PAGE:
An introductory letter is one of the most common means of communication in the business world. Whether it be for looking for a job or for communicating between businesses, introduction letters play an important role. To make the long story short, introduction letters are written to entities you do not know personally. This is why you have to make sure that you choose your words carefully in order to come up with a well-written letter that will leave a good first impression to the recipient.
To help you out with your letter-writing woes, we have gathered a few tips that you may find useful. But that’s not all! We have also collected a few sample introduction letters to download for free for your convenience and, of course, to use as a reference to guide you with how your letter should look like and what you should include in your letter.
Sample Cover Letter of Introduction Requesting an Informational Interview
Sample Informational Interviewing Introductory Letter
Sample Introduction Letter for an Online Course
Sample Letter of Introduction to School Administrator
Sample of Personal Letter of Introduction
Step-by-Step Guide to Writing an Introduction Letter
What is your goal when it comes to writing an introduction letter? Simple! To impress the reader. In other words, write to impress. With a powerful introduction letter, you will do just that. In this part, we will guide you on how to come up with a letter that will definitely leave a mark in the mind of the reader.
How to Write the Opening of Your Introduction Letter
- Address the letter to a specific person. You have probably read this a couple of times but it can never be emphasized enough—always address your letters properly. It gives a more personalized feel to it and also gives an impression that you did your research about who you are writing to. However, during times where the information you have gathered about who to send the letter to is limited, you may use a generic salutation such as “To whom it may concern,” or “To all concerned.” You may also opt to skip the salutation and use a subject line instead.
- Introduce yourself. Include a few basic details about yourself such as your name, position/job title, and what the letter is all about.
- Clearly explain why you are writing. Be straight to the point. You are writing a business letter, so there is no need to write a flowery introduction. Just cut to the chase and make sure it answers the question, “Why are you writing this letter?”
- Be businesslike and use a professional tone. Make sure you keep your letter professional. Avoid making use of jargon and slang. Just keep your language as simple as possible. Stop making the mistake of substituting simple words with a word that came from the thesaurus or dictionary. Again, keep it simple!
- Establish a connection. Let the reader know how you got to know about him/her or his/her business. If you have been referred by someone you know, drop the name of that person, especially if that particular person is a first-degree connection to the recipient (i.e., friend or employee).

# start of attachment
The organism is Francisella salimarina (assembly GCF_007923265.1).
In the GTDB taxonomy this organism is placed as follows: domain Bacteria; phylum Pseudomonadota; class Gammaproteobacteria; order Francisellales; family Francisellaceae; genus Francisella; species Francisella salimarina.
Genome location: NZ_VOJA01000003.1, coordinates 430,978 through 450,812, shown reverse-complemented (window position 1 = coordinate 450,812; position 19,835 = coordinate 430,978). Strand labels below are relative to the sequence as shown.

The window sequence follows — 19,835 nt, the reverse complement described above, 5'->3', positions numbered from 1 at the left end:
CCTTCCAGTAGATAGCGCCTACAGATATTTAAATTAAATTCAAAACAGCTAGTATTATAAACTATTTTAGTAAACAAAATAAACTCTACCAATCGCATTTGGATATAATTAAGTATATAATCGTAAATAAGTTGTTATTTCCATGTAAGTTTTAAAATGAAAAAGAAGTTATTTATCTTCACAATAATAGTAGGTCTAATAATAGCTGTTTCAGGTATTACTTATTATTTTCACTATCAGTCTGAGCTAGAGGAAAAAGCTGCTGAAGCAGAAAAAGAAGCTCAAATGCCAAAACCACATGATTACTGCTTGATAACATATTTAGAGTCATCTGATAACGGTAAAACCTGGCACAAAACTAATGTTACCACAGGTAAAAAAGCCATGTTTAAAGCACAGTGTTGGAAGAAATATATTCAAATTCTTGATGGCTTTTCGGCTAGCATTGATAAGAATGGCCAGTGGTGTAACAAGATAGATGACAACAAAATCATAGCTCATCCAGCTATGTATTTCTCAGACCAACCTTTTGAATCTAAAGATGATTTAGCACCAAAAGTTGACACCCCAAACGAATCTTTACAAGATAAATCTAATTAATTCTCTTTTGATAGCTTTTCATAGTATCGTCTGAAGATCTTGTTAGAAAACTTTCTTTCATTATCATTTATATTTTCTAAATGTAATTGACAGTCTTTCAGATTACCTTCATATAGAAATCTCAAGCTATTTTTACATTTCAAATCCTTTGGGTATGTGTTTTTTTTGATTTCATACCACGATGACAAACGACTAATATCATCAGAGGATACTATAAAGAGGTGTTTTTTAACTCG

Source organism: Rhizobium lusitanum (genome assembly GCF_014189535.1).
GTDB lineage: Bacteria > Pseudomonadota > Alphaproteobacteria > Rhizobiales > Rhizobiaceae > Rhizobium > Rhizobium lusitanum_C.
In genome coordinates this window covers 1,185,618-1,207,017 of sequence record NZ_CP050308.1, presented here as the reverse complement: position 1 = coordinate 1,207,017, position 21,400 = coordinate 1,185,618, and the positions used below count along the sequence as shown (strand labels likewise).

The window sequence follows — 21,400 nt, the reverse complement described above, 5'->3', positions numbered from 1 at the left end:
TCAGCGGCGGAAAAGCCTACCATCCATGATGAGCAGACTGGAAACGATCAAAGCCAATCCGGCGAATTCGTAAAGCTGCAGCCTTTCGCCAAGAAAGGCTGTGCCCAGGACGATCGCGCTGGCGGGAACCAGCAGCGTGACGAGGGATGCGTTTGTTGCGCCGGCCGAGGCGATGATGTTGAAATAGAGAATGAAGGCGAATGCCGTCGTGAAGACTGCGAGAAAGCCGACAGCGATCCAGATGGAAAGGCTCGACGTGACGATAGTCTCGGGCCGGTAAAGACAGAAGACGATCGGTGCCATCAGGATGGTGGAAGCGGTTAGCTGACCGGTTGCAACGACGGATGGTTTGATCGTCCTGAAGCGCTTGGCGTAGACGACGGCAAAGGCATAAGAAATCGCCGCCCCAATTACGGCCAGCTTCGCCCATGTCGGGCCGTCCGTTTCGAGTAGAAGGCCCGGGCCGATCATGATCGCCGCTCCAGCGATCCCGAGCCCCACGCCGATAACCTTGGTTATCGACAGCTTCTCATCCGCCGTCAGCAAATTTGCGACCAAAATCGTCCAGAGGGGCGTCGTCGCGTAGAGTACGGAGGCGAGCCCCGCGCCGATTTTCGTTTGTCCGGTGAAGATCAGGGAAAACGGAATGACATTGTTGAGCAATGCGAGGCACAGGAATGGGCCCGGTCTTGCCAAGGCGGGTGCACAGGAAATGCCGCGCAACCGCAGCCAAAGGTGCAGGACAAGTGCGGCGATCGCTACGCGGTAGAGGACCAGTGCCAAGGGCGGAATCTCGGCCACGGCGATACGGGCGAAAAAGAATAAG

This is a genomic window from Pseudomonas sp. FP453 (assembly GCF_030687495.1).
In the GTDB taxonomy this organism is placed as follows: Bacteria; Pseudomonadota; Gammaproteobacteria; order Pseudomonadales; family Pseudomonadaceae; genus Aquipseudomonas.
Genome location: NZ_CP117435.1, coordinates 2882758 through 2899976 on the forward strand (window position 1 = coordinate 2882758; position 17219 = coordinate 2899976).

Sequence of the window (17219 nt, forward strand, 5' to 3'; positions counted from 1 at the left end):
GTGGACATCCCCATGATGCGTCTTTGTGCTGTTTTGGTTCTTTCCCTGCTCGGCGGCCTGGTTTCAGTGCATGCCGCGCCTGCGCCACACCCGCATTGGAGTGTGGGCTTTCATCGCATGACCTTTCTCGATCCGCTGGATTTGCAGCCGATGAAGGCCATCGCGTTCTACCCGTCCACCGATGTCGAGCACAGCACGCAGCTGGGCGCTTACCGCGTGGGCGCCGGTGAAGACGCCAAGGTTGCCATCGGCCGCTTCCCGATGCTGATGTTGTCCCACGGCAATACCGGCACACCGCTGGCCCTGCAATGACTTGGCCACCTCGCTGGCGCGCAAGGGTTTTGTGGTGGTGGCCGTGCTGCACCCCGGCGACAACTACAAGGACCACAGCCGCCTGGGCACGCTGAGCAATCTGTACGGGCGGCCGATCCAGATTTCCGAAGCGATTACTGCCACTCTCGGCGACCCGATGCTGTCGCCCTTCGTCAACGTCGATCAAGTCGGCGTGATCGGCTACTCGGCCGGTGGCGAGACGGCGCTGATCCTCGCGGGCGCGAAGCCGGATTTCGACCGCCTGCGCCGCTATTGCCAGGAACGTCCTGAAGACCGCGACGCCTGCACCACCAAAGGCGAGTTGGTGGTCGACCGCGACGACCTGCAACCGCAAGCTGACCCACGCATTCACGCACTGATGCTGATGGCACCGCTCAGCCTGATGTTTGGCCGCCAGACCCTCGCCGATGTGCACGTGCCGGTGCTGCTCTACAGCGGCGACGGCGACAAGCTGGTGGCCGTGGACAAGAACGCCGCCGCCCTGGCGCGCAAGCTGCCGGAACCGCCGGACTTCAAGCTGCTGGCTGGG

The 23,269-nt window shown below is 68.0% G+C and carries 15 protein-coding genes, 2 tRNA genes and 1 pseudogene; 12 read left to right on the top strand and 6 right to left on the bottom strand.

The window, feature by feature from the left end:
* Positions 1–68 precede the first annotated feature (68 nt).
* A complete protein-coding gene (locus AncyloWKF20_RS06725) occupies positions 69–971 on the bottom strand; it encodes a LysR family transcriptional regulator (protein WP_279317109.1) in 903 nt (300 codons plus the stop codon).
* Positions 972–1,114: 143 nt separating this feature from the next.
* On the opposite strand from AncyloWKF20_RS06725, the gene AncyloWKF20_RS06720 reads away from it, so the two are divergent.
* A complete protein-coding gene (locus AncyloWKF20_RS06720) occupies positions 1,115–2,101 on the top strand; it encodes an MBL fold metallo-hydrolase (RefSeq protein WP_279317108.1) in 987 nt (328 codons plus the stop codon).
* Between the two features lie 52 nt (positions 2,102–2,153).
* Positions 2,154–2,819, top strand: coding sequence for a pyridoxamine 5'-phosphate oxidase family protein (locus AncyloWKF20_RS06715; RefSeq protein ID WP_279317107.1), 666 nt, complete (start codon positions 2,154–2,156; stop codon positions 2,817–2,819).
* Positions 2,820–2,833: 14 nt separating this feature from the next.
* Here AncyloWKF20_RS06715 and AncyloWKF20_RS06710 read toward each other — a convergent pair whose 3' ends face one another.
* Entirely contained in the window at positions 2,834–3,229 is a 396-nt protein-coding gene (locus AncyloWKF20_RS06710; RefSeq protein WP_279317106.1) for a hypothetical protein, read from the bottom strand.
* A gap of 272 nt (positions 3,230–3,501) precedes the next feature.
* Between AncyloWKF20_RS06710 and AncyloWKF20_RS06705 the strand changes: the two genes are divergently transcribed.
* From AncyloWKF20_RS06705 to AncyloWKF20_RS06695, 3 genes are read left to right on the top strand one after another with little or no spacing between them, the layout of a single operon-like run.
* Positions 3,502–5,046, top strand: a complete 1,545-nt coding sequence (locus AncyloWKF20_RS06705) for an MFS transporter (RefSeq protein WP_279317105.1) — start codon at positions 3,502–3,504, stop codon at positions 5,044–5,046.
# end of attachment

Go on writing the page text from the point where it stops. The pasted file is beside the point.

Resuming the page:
Writing the Body of the Letter
- Establish what your qualifications are. This is especially important if you are writing an introduction job letter that you will use as a means of networking with the company. Outline your experiences and your qualifications that are related to the field or industry.
- Specificity is important. Being specific will help the reader understand what hope to accomplish from writing the letter. If you want to ask for an interview, go ahead and ask for it. You want the job, go ahead and say it. Do not be afraid to tell them what you want. Your initiative will go a long way. Besides, isn’t that the reason why you are looking into writing an introduction letter?
- Be confident. An introduction letter will definitely put one foot at the door. So make sure you present that foot in the best light possible. Reiterate why you are writing the letter and what makes you unique. Give them a call-to-action by leaving your primary contact information and telling the reader that you are willing to discuss your purpose for writing further through a meeting or interview.
Service Coordinator Introduction Letter
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Polishing Your Introduction Letter
- Proofread your letter and revise if needed. A ton of times, people overlook the importance of proofreading their letters. Whether or not you are confident with your writing skills, proofreading will allow you to make all the necessary corrections with regards to spellings and grammar. Giving your letter a second look ensures that your verbs, prepositions, and adjectives are used correctly.
- Brief and concise. Do not write a novel. Your introduction letter is meant to be a glimpse about what you are writing about. Your word count should range from a minimum of 300 to maximum of 500 words. Keep your letter short and only communicate the essential things.
- Make sure the format is appropriate. Your introduction letter is a business letter. Follow the proper business letter format. Make sure the orientation, font styles, and size, as well as the margins on all sides, are in check.
- Post-script. Urgent information can be presented in a post-script. Your letter can be full of information that might just get jumbled up in the minds of the reader. A postscript can be more effective. However, this is optional. Assess whether one is needed or otherwise.
That is all we have for our introduction letters! We hope you learned from what we have shared. Applying the tips and guides as well as downloading our sample letters will definitely make your letters a memorable one.
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